This past weekend, I visited Portland, Maine, for the fall foliage. While the orange hues were beautiful, I particularly enjoyed learning about lobsters. Any menu across the continental United States with lobster on it would likely have 'Maine' preceding it, and there is a reason for that. According to the NOAA, in 2021 United States fished around 134 million pounds of American Lobster (valued at $924 million), and Maine was over 80% of that amount.

Maine dominates the lobster market. It is interesting to note that despite these numbers, lobster fishing in Maine isn't commercialized. No corporate conglomerates are exploiting the waters to turn a short-term profit. The state regulates the number of lobster fishing licenses issued. The only way to get one is when a fisherman retires or does not renew their license.

There are plenty of other sustainable practices that maintain a healthy lobster population. For example, when a female lobster with eggs is caught in the trap, the fisherman must put a v-notch on the fin and throw it back in. As for the males, a lobster measuring gauge decides their fate. The measure has two sides -- the small (~3.25") and the large (~5"). If a male lobster is shorter than the small side, they are considered juvenile and need to be thrown back in. If they are longer than the large side, they are considered breeders and need to be released. These practices prevent the lobster population from dwindling.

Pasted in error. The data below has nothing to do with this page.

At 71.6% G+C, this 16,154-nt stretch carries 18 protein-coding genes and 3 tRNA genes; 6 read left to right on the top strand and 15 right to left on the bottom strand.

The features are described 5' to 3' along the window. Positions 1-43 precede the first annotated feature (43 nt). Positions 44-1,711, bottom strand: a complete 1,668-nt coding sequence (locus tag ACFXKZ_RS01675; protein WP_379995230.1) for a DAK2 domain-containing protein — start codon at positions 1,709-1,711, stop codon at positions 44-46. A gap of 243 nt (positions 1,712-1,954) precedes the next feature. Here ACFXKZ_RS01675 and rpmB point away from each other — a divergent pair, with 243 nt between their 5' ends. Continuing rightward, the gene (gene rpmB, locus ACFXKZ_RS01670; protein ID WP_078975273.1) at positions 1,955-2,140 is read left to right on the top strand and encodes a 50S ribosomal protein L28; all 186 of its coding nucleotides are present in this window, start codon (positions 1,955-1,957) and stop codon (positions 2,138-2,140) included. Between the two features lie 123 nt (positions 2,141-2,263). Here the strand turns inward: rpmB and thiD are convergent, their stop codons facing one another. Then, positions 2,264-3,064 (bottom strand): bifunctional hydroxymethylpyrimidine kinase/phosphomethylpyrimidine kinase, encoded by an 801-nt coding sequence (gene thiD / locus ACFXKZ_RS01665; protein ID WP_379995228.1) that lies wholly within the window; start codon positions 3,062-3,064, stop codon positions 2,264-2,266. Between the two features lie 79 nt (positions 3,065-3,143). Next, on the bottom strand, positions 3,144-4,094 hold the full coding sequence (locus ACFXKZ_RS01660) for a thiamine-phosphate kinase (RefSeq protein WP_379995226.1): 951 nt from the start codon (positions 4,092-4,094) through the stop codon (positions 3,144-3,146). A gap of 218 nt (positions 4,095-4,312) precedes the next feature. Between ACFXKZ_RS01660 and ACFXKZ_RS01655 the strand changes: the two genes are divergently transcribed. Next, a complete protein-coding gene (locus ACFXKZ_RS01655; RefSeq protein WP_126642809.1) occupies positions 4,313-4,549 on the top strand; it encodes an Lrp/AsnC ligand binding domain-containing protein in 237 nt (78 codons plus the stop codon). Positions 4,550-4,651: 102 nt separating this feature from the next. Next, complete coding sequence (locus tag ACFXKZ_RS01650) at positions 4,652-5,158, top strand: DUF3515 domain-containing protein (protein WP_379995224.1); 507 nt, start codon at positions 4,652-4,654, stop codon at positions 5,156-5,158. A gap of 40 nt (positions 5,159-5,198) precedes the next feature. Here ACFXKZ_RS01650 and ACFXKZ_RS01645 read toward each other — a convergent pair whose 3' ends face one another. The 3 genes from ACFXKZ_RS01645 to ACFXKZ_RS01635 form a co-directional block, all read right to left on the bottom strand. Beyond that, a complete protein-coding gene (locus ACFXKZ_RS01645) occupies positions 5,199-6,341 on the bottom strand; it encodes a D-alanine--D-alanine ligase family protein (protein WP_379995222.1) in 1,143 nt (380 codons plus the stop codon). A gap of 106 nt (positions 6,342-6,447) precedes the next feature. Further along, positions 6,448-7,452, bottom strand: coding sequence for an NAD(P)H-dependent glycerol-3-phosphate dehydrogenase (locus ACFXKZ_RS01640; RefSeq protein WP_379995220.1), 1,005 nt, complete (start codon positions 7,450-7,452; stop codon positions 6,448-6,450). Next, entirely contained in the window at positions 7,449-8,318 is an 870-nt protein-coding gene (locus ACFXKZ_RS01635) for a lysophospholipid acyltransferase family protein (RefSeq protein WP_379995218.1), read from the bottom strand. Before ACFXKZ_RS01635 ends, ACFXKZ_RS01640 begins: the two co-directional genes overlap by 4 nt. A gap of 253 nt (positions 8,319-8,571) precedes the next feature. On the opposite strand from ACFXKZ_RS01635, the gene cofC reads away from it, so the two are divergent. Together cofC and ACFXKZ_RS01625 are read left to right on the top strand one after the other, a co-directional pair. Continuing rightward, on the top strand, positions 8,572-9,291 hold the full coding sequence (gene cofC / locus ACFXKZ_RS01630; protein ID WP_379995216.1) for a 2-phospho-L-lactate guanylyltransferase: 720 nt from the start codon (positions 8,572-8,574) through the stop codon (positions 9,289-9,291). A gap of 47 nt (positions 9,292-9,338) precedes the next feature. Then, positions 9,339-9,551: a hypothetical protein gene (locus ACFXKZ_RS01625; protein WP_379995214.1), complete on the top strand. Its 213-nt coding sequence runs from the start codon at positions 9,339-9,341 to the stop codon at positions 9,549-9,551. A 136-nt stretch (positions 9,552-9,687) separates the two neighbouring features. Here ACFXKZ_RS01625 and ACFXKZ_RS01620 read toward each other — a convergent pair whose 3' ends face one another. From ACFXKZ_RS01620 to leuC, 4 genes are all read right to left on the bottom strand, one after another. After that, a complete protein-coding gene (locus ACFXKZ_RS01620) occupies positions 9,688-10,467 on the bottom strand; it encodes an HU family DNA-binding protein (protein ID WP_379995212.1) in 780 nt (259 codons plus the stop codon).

lobster traps

lobster traps

There are plenty of amazing things to do in Maine besides lobsters. Here are some of my recommendations:

  • Check out the Portland HeadLight
  • Walk around Old Port
  • Get some pastries from Standard Baking Co.
  • Grab dinner at Isa

If you ever find an opportunity to visit the Pine Tree state, take it!

Portland head light

Portland head light